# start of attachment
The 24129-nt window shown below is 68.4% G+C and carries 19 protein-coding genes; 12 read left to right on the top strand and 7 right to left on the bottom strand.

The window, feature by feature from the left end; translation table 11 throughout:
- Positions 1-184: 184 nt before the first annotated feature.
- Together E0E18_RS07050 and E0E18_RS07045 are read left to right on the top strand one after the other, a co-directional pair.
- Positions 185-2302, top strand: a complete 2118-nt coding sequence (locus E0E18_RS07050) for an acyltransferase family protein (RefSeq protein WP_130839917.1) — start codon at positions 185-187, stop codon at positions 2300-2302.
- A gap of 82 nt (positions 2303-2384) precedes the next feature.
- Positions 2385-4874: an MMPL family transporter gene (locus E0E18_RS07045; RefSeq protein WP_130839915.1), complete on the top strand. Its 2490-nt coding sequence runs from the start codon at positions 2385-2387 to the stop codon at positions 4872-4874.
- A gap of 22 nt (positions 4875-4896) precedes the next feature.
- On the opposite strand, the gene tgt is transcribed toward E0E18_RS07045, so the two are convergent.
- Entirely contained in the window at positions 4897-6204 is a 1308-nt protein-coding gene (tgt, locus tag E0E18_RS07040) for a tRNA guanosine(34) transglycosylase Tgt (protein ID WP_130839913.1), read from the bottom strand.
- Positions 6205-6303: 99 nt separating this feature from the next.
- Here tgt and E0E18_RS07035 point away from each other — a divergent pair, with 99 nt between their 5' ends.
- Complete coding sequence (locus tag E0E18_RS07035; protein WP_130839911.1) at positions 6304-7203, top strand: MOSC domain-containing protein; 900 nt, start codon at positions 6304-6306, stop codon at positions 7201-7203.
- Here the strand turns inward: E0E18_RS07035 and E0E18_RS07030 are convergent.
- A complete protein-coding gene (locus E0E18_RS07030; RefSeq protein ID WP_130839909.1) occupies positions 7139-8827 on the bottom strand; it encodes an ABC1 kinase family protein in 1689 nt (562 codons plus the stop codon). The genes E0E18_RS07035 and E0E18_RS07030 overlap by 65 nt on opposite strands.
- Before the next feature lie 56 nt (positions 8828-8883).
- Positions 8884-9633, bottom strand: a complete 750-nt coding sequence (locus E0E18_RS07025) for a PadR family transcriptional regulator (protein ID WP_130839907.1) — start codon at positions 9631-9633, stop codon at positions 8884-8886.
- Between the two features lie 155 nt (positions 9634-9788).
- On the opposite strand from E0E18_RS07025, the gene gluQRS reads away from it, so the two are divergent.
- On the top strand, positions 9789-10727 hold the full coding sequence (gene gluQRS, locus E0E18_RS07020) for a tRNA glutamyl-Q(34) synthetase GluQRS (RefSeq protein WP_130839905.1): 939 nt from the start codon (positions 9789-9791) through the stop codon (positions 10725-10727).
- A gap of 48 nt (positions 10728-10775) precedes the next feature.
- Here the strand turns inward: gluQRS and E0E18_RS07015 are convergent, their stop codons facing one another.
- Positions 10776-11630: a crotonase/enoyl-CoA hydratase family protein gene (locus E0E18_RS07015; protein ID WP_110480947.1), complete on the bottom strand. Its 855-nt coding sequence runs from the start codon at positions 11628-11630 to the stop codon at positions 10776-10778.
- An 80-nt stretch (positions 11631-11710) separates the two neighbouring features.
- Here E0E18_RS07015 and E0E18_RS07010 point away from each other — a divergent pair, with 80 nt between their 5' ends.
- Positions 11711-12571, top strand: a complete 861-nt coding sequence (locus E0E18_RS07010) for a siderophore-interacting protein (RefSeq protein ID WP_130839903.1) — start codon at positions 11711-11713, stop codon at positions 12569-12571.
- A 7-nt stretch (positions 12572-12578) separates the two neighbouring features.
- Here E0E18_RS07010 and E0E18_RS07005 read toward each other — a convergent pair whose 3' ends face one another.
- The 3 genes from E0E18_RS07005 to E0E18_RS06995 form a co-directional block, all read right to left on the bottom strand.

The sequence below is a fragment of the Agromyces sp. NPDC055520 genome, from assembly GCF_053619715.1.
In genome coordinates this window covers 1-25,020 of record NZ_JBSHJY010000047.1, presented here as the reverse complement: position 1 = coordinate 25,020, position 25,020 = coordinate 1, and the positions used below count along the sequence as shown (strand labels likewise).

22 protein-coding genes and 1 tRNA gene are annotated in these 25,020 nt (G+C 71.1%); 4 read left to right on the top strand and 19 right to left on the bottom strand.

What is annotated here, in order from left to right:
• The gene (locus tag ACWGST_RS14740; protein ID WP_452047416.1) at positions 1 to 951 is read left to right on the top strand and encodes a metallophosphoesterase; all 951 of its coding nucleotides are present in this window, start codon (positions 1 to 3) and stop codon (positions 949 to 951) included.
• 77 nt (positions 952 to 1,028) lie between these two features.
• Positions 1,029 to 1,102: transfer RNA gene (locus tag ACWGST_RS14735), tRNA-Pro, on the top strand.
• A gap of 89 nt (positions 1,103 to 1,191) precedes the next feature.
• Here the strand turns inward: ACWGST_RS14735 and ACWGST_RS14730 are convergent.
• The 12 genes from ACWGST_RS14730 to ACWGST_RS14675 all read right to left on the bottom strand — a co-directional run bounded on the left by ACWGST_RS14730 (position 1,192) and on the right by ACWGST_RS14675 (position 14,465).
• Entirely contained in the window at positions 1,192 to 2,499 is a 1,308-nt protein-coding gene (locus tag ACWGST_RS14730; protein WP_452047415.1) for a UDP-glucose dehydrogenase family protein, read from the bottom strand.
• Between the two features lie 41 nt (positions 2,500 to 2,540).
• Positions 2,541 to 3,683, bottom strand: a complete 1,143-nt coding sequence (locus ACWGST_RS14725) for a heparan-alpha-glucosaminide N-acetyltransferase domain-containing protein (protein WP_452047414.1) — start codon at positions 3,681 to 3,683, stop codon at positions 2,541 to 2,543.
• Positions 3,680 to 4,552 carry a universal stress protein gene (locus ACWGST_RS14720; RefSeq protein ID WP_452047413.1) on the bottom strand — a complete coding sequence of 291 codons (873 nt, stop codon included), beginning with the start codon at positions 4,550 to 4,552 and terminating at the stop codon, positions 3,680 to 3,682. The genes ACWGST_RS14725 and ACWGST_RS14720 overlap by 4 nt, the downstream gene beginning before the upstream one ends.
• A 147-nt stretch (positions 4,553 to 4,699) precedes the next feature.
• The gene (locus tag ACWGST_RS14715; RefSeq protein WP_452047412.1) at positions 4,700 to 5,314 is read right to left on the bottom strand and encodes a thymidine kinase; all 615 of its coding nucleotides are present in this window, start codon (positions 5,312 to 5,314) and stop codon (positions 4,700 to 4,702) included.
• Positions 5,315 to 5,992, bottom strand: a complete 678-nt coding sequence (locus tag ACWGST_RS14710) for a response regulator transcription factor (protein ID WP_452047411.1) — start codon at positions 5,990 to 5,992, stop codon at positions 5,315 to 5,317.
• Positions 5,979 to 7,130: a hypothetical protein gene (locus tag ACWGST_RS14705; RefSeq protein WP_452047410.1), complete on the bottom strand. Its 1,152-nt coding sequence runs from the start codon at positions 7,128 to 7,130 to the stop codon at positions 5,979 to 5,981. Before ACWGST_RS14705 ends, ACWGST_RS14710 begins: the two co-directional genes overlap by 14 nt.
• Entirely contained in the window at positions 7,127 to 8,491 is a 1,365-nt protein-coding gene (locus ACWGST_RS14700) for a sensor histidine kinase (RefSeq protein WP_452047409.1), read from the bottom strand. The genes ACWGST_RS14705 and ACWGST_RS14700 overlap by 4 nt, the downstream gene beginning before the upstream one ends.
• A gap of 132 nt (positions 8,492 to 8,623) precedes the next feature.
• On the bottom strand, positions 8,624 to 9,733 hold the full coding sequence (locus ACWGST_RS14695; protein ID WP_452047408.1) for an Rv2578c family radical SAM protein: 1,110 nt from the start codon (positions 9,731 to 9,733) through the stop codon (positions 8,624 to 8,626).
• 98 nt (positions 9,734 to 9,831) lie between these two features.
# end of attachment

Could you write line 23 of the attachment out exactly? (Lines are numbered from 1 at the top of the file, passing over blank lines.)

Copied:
- Positions 10776-11630: a crotonase/enoyl-CoA hydratase family protein gene (locus E0E18_RS07015; protein ID WP_110480947.1), complete on the bottom strand. Its 855-nt coding sequence runs from the start codon at positions 11628-11630 to the stop codon at positions 10776-10778.